How A Democratic Socialist Led An Upset Over Major Republican Power Broker In Virginia


By Megan Dean
Jacobin (11/10/17)

n Tuesday, democratic socialist Lee Carter unseated Jackson Miller, the Republican majority whip of Virginia’s House of Delegates. Buoyed by the enthusiasm around the Bernie Sanders campaign and backed by the Washington DC chapter of Democratic Socialists of America, Carter successfully campaigned on single-payer health care, getting money out of politics, and putting the interests of working-class Virginians above those of big donors.

Running in Virginia’s 50th district, which includes the city of Manassas, Carter won with a nine-point spread, 54 to 46 percent. His Republican opponents distributed red-baiting mailers comparing him to Stalin, and the state’s Democratic Party abandoned him when he refused to tone down his message, especially his opposition to Dominion Energy’s plans for a natural gas pipeline.

This campaign showed is that it’s perhaps harder to get this kind of message across in a place that the establishment Democrats are in control of, like New York and San Francisco with their safe blue seats. But once you get into working-class communities in swing states, it becomes much easier to defeat your opponent. 

Jacobin’s Meagan Day reached out to Carter to talk democratic socialism, single-payer health care, and how working-class politics can win outside the big cities.

Megan Dean: Most local campaigns are about local issues. But you made yours about big issues, like single-payer and also getting money out of politics, that cut across state lines and speak to all Americans. Why did you do that?

Lee Carter: It’s not just local conditions that you focus on, it’s material conditions. The reason I picked big transformational themes for my campaign is that these are the things I’m passionate about, and that will have the greatest long-term impact on people’s lives.

When it comes to getting money out of politics, for instance, so many politicians campaign on issues they never speak about again after election day because the donors don’t like it. That’s why I rejected corporate donors — I needed to show people that I’m actually going to fight for the voters because they’re the only people I’m accountable to.

MD: Why did you run on the Democratic Party ballot line, rather than as an independent? And how did the Democratic Party interact with your campaign?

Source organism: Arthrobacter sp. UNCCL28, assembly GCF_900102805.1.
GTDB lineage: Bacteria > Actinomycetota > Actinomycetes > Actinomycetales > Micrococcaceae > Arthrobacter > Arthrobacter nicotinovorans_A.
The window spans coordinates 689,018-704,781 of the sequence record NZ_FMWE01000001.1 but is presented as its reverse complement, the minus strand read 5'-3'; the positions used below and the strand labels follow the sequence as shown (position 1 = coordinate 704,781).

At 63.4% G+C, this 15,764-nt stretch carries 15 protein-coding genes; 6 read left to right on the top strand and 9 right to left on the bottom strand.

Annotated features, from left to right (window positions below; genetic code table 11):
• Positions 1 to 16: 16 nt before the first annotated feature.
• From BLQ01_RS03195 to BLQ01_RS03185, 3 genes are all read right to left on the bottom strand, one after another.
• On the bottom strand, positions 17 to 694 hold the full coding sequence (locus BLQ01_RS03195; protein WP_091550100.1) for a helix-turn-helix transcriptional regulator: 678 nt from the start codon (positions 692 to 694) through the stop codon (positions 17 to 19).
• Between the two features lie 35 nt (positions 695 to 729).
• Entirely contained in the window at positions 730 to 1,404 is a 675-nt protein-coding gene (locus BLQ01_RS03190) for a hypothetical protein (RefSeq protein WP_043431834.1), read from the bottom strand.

LC: Running as an independent in Virginia would have been completely prohibitive. In a swing state, you can only really run without an established ballot line in smaller races, like city and town council, district attorney, and even mayoral races. But when you have an electorate of eighty-five thousand people and you’re trying to get their attention in an off-year, when they’re not normally inclined to pay attention to politics in the first place, that’s one hurdle that you just don’t need.

As for the Democrats, it made the most sense to me to build a coalition of groups focused on the things that the Democratic Party’s voter base and the Democratic Socialists of America have in common, such as fighting for an inclusive society, fighting for economic empowerment of working people, fighting to eliminate poverty, and transitioning away from fossil fuels.

The groups whose support I relied on included grassroots member-led Democratic organizations as well as labor unions and DSA. I did, however, end up in conflict with the state party itself, particularly its more right-wing elements, and ultimately ran without the support of the state’s party leadership. But I was only able to do so and win because I had the support of a large section of the Democratic Party’s actual base. …

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  • Learn More About – And Join – The Democratic Socialists of America! The Democratic Socialists of America (DSA) is the largest socialist organization in the United States. DSA’s members are building progressive movements for social change while establishing an openly democratic socialist presence in American communities and politics. At the root of our socialism is a profound commitment to democracy, as means and endAs we are unlikely to see an immediate end to capitalism tomorrow, DSA fights for reforms today that will weaken the power of corporations and increase the power of working people. … Read the Rest


Meet The Progressives Elected After Trump: America’s New Emerging Political Coalition

By Jamiles Lartey
The Guardian (11/12/17)

Last Tuesday, voters seemed to reject much of the anger and polarisation that Donald Trump has brought in to US politics. Instead, voters elected a diverse range of candidates from progressive backgrounds. The elections, a year after Trump’s victory, saw Montana elect its first black mayor, New Jersey elected its first Sikh mayor and Charlotte elected its first black female mayor.

Here are some of the faces of America’s new political coalition…

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